Balancing family duties with work responsibilities is not an easy thing to do; it takes a lot of energy, time, and effort. The last thing you want to worry about is is whether you will still have a job if you had to take time off to take care of one of your family members. This uncertainty can be very stressful during an already nerve-racking time. If your spouse gives birth to a new baby or you adopt a child, you should be able to enjoy this new addition without worrying about your employment.
The Family and Medical Leave Act of 1993 (“FMLA”) is a federal law that demands that employers provide their workers with leave while safeguarding their jobs while they are attending to family and medical issues.
Explaining The Family and Medical Leave Act
The FMLA concentrates on authorizing employees to take leave for the following issues:
- 12 workweeks of leave in a 12 month period can be taken by an individual:
- During the birth of a child or one year within the birth of that child;
- In the event of a severe health condition that causes an employee to not be available to complete necessary job functions;
- If a parent, child, or spouse of an employee has a serious health condition;
- If an employee adopts a child or has a foster child placed with them and within one year of that placement or adoption; or
- Any situation that may occur when an employee’s son, daughter, spouse, or parent is a covered military personnel on “covered active duty.”
Another place of leave granted by the FMLA is where a person can take 26 workweeks during one 12 month period to take care of a servicemember who has sustained severe injuries or encountered a serious illness. This is true only if the employee is next of kin to the servicemember, a spouse, daughter, son, or parent. This is often referred to as the military caregiver leave.
How to Qualify for FMLA Benefits
If you meet the qualification criteria, the FMLA can be very lenient. The FMLA follows a “cliff vesting system, where one does not get any type of benefits unless they qualify for them. Thus, the sooner it is determined that you qualify, the quicker it will be to grant you all benefits and protection that the FMLA provides to you.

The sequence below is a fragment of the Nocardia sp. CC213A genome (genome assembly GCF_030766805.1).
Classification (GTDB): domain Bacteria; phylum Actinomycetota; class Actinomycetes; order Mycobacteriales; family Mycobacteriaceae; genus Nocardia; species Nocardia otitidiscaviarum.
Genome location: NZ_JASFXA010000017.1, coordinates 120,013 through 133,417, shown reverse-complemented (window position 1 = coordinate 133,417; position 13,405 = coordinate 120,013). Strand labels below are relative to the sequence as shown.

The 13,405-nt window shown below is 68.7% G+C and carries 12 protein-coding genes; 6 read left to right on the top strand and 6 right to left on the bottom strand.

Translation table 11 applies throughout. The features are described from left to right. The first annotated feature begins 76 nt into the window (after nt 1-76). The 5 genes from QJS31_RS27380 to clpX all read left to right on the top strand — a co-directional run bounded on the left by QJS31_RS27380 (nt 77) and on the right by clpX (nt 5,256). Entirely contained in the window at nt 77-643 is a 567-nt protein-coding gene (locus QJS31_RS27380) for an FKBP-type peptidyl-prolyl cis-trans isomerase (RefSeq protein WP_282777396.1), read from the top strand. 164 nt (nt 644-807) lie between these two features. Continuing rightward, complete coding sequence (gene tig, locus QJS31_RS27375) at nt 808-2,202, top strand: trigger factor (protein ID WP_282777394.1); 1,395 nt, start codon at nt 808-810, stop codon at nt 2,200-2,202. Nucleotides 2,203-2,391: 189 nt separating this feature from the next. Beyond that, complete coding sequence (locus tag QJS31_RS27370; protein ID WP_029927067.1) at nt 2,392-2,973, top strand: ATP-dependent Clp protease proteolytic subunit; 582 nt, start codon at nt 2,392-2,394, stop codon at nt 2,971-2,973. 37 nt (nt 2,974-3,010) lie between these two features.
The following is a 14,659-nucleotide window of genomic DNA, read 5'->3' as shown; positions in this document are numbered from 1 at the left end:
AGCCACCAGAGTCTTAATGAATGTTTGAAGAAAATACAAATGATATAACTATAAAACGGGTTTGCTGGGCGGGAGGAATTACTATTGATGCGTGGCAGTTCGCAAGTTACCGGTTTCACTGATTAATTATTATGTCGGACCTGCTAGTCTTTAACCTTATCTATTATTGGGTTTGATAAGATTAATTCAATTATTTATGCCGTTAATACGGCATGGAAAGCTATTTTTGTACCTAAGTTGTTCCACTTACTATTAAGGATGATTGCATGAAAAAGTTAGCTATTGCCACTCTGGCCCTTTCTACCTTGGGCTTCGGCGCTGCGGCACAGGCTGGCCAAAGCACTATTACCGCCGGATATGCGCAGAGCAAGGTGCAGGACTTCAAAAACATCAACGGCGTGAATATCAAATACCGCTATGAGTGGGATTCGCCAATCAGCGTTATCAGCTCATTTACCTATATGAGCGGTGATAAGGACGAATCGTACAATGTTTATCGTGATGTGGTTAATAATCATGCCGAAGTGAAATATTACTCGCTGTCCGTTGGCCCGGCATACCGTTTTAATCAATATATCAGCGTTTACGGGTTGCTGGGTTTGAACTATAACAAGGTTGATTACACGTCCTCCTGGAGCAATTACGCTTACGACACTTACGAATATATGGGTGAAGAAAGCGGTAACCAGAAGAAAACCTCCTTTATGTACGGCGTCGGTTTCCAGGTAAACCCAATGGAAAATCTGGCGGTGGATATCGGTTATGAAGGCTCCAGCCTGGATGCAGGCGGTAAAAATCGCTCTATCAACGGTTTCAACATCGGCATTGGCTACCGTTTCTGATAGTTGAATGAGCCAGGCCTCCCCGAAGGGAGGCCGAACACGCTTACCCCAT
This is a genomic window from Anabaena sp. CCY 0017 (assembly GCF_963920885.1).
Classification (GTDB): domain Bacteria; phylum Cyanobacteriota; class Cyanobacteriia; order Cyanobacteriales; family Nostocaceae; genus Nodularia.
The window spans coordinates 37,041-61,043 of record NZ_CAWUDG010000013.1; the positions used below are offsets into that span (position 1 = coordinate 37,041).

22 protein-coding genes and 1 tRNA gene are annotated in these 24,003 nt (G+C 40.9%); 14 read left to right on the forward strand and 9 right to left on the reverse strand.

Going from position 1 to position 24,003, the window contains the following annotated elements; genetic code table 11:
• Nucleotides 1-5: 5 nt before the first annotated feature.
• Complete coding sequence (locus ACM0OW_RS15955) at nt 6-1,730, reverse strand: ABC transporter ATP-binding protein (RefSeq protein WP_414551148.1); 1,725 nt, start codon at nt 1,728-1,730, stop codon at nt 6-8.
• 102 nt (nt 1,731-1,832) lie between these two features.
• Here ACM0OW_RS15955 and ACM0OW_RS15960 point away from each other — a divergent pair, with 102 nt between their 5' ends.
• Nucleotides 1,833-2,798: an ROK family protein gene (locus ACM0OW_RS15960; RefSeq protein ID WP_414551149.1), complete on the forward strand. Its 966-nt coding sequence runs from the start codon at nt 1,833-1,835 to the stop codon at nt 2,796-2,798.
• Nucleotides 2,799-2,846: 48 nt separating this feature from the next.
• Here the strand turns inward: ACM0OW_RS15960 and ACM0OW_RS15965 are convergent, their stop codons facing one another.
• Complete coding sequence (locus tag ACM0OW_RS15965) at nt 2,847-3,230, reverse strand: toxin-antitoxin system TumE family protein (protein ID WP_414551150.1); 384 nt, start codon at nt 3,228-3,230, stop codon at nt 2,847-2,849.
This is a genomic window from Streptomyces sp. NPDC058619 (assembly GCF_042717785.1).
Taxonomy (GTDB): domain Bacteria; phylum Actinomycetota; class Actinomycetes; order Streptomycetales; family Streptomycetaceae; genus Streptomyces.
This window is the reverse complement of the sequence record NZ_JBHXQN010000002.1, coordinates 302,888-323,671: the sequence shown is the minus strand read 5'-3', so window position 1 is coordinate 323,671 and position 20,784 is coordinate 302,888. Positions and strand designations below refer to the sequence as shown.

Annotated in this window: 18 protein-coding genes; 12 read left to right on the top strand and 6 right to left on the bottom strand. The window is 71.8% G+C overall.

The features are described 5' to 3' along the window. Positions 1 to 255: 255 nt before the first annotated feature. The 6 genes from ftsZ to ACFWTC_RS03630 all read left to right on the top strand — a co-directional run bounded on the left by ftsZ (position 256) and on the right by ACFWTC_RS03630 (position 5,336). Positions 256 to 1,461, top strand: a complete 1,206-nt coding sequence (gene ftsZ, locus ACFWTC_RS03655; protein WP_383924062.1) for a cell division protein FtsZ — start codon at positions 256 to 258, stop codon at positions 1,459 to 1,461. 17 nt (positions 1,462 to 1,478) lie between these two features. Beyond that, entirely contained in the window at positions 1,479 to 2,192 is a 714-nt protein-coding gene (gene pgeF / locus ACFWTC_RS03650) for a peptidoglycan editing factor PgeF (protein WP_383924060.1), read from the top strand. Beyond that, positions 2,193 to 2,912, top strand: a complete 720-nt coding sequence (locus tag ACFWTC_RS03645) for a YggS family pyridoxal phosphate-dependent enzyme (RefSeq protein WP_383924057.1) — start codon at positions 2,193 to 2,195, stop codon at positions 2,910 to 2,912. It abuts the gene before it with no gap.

Some of the important facts about FMLA that you need to know are:
- You can only receive FMLA benefits if you have been with your current employer for a minimum of twelve months;
- Your total hours of work during those twelve months must have been at the minimum 1,250 hours;
- A minimum of 50 employees have to work under your employer and they must be located with a 75 mile radius of where you are currently working. These employees include both full and part time workers, as well as those on leave.
It is necessary to give any employee who is covered by the FMLA complete access to all FMLA rights they have earned. Employers are not allowed to hinder or segregate against employees who try to maintain their rights under the FMLA. All FMLA right need to be easily accessible and employers should be transparent with that information. Otherwise, they are in violation of their employee’s FMLA rights.
FMLA cases are often hard because they are filled with emotions from both parties. For instance, it is difficult to assert whether an employer is taking revenge toward an employee who has been on leave or if it is because the employer no longer has work for the employee once they return. The latter might be due to a decrease in business or another valid business reason. Thus, an employer might see that their only option is to now allow their former employee from returning to their position in the business.
We Are Ready To Represent You!
Our lawyers are ready to help you in figuring out whether you lost your job or were demoted because of the leave that you had to take to deal with family medical concerns. Further, we are able to assist you in revealing if your FMLA rights have been violated and if FMLA has been violated. We will guide you through the entire process from start to finish. Call our offices or contact The Brown Firm PLLC online today for a free evaluation of your case.